Wasp-class amphibious assault ship USS Iwo Jima (LHD-7), Harpers Ferry-class dock landing ship USS Carter Hall (LSD-50) and amphibious transport dock USS San Antonio (LPD-17) make up the ARG. Embarked detachments for the Iwo Jima ARG include Amphibious Squadron Four, Fleet Surgical Team (FST) Six, Helicopter Sea Combat Squadron (HSC) 26, Tactical Air Control Squadron (TACRON) 21, Naval Beach Group (NBG) Two, Beach Master Unit (BMU) Two, Assault Craft Unit (ACU) Two and Four, and Sailors from Amphibious Construction Battalion (ACB) Two.
The 24th MEU, which is headquartered at Marine Corps Base Camp Lejeune, N.C., consists of a ground combat element, Battalion Landing Team (BLT) 1/8, a logistics combat element, Combat Logistics Battalion (CLB) 24, and an aviation combat element, Medium Tilt-Rotor Squadron (VMM) 162 Reinforced. The 24th MEU also includes a Light Armored Reconnaissance detachment.
The 24th MEU is big enough to seize a beach or a port, or hold off an armored brigade – not big enough to conduct larger offensive operations.
While the Eisenhower CSG sits in the Red Sea, we have an announcement by Turkey’s foreign minister that it granted permission for US warships to use the Bosporus and Dardanelles straits to enter the Black Sea at a moment tensions with Russia over Ukraine. Given it revealed the initial notification was two weeks ago, a pair of American warships are expected imminently to enter the Black Sea.
The foreign ministry said in a statement while referencing the treaty that regulates passage through the straits: “A notice was sent to us 15 days ago via diplomatic channels that two U.S. warships would pass to the Black Sea in line with the Montreux Convention. The ships will remain in the Black Sea until May 4.“
Importantly, all of this comes just days after Ukraine’s president Volodymyr Zelensky personally urged NATO to immediately expand its Black Sea presence. He had said in a phone call with NATO Secretary-General Jens Stoltenberg, “Such a permanent presence should be a powerful deterrent to Russia, which continues the large-scale militarization of the region and hinders merchant shipping,” the president’s press service indicated in a readout.
But Russia’s Defense Ministry on Thursday announced naval maneuvers of its own, confirming that it’s moving more than 10 navy vessels from the Caspian Sea to the Black Sea in order to conduct naval exercises.
With the rival naval build-up on the Kremlin and Ukraine’s doorstep, and with the mutual amassing of troops on either side of the border… what could go wrong?
Tim Knight (Slope of Hope) on “Cruisin for a Bruisin”: https://slopeofhope.com/2021/04/cruising-for-a-bruising-4.html
I believe the entire cruise industry has topped out; each of these three cruise giants have stalled beneath years of overhead supply and, I believe, are sailing into treacherous waters:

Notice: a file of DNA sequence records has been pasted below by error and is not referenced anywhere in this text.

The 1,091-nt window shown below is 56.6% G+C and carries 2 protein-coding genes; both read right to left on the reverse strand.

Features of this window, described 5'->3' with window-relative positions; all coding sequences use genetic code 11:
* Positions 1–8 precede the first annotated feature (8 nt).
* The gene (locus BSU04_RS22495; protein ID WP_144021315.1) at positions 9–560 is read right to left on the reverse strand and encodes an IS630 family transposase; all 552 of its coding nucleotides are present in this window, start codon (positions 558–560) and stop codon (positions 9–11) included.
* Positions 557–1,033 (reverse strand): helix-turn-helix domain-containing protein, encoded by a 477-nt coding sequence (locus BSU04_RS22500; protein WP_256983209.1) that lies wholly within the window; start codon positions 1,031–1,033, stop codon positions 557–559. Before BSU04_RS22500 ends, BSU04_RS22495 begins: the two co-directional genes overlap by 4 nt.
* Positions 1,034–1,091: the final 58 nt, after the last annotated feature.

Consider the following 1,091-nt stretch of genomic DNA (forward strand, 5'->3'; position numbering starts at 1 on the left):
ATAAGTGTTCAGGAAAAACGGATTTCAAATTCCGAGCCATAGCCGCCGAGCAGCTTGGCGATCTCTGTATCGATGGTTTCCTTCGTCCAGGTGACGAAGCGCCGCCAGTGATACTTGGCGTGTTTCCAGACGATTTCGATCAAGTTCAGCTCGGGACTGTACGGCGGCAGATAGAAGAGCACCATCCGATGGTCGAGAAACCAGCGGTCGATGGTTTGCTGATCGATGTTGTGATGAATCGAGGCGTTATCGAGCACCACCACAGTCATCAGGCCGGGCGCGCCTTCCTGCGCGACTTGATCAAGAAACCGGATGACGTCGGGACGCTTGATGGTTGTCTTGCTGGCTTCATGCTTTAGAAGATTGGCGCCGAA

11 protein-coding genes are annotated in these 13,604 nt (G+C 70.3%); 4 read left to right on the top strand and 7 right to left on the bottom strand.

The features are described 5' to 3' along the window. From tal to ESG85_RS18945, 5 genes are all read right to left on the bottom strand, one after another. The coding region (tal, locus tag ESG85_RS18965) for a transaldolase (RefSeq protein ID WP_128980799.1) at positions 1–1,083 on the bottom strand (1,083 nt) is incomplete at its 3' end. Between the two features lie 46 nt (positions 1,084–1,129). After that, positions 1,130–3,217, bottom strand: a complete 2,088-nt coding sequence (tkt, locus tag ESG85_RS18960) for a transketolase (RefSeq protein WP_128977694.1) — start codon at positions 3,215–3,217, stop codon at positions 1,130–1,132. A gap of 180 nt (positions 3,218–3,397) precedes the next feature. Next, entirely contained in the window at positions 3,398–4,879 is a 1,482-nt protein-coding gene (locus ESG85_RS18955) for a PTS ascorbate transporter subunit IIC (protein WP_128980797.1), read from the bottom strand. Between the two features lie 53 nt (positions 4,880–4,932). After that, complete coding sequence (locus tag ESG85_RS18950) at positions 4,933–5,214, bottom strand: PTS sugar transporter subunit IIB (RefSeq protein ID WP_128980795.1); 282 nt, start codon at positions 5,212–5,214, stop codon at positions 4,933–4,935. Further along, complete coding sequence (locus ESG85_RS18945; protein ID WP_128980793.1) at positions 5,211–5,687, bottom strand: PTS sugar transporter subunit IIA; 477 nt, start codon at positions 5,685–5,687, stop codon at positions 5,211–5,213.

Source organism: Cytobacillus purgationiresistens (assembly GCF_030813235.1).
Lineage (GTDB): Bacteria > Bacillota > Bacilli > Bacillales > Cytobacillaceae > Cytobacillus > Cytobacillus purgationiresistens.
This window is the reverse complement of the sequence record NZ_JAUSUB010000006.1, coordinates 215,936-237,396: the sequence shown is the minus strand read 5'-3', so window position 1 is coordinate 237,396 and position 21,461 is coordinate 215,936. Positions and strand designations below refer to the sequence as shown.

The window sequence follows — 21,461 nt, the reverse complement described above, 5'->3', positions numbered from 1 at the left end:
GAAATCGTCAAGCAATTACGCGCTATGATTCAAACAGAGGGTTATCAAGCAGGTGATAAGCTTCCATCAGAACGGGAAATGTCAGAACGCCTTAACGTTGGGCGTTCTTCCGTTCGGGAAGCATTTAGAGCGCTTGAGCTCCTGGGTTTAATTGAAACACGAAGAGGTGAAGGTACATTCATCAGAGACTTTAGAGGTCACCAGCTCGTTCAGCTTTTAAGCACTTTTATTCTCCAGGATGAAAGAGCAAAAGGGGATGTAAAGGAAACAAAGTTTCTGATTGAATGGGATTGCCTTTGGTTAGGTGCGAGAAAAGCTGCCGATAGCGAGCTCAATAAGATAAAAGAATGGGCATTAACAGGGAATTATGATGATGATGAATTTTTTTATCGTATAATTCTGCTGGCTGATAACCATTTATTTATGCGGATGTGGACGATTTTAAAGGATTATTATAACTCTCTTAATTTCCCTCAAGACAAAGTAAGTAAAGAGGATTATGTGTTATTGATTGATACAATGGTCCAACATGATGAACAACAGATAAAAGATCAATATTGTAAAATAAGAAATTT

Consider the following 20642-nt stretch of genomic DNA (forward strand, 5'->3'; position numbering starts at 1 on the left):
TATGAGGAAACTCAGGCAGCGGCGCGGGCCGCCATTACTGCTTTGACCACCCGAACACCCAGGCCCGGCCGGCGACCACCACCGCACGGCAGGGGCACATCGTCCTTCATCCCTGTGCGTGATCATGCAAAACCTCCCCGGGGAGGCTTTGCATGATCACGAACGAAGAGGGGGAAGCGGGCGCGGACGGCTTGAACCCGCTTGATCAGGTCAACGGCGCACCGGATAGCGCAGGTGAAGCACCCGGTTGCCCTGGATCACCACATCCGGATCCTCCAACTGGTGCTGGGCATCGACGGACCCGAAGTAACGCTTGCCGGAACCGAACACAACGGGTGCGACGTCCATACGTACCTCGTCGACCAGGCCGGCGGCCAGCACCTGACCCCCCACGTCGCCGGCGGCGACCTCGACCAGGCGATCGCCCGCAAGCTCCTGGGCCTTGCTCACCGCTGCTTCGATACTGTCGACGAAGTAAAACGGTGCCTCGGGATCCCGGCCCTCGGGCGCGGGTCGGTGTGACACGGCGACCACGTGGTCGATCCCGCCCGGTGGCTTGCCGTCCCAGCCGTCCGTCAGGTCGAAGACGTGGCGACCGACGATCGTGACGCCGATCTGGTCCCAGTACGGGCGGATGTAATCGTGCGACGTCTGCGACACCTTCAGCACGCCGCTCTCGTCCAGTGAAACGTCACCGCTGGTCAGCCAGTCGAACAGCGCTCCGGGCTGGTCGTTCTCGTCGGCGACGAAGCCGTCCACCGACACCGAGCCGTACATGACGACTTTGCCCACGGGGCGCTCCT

"Tubes one and two, fire when matched!"
Robert Gore teaches some great truths in his “Everything I Know About Business I Learned From The Godfather.”
I grew up in that neighborhood so I never needed to read Gore. I got it every day. Bodies dumped in allies, Grazy Joey Gallo, Colombo. I lived within 200 feet of Don Carlo Gambino’s house. Very generous to all the kids visiting for trick or treat. Safest block in Brooklyn.
One of my favorite movies is “Margin Call.” Jeremy Irons plays John Tuld who runs an investment bank who suddenly finds itself sitting on illiquid assets far in excess of their risk capital.
Tuld has some great quotes as risk management briefs the executive committee, including “There are three ways to make a living in this business. Be first, be smarter, or cheat.” Knowing they need to exit ahead of market recognition of the bottom falling, Tuld plans to exit his positions ahead of everyone else.
Navesink offers a great summary of the Archegos debacle: https://navesinkinternational.com/2021/04/04/archegos-the-questions-nobody-asks/?utm_source=mailpoet&utm_medium=email&utm_campaign=Navesink-International-April-2021.
Unlike “John Tuld”, Archegos wasn’t first to the exit. Nor was CS.
There has been a lot of press articles on the Archegos blow-up already, but many important questions have still not been asked.
The factual background
- Archegos Capital Management is a family office, which manages the money of Sung Kook “Bill” Hwang since 2013. Hwang is a “Tiger Cub”, a former PM/Analyst from famous Tiger Management. Hwang was managing $500m of his own money, which he earned through his role as a portfolio manager in the previous decade.
- Hwang started as a stock Salesman in early 90’s at Hyundai Securities. After a legal battle which started in 2009, Hwang and his firm Tiger Asia Management pleaded guilty in 2012 to insider trading & stock manipulation charges. They settled $44m with the SEC and HKD 45m with the HK Securities and Futures Commission.
- Archegos is actually the new name of his old company Tiger Asia Management. The firm is based in New York, since Hwang was banned from trading in Hong-Kong in 2014, as well as other Asian markets in which he specialized.
- Archegos held large concentrated bets in a few companies, notably ViacomCBS, Discovery, Baidu, Tencent and Vipshop.
- Besides his own stock positions (already large), he also held stocks synthetically through swaps at prime brokers.
- The primes didn’t know of the extent of his other prime relations and how large the positions were. The overall position was not $10bn, but more than $50bn – rumored to reach $100 bn.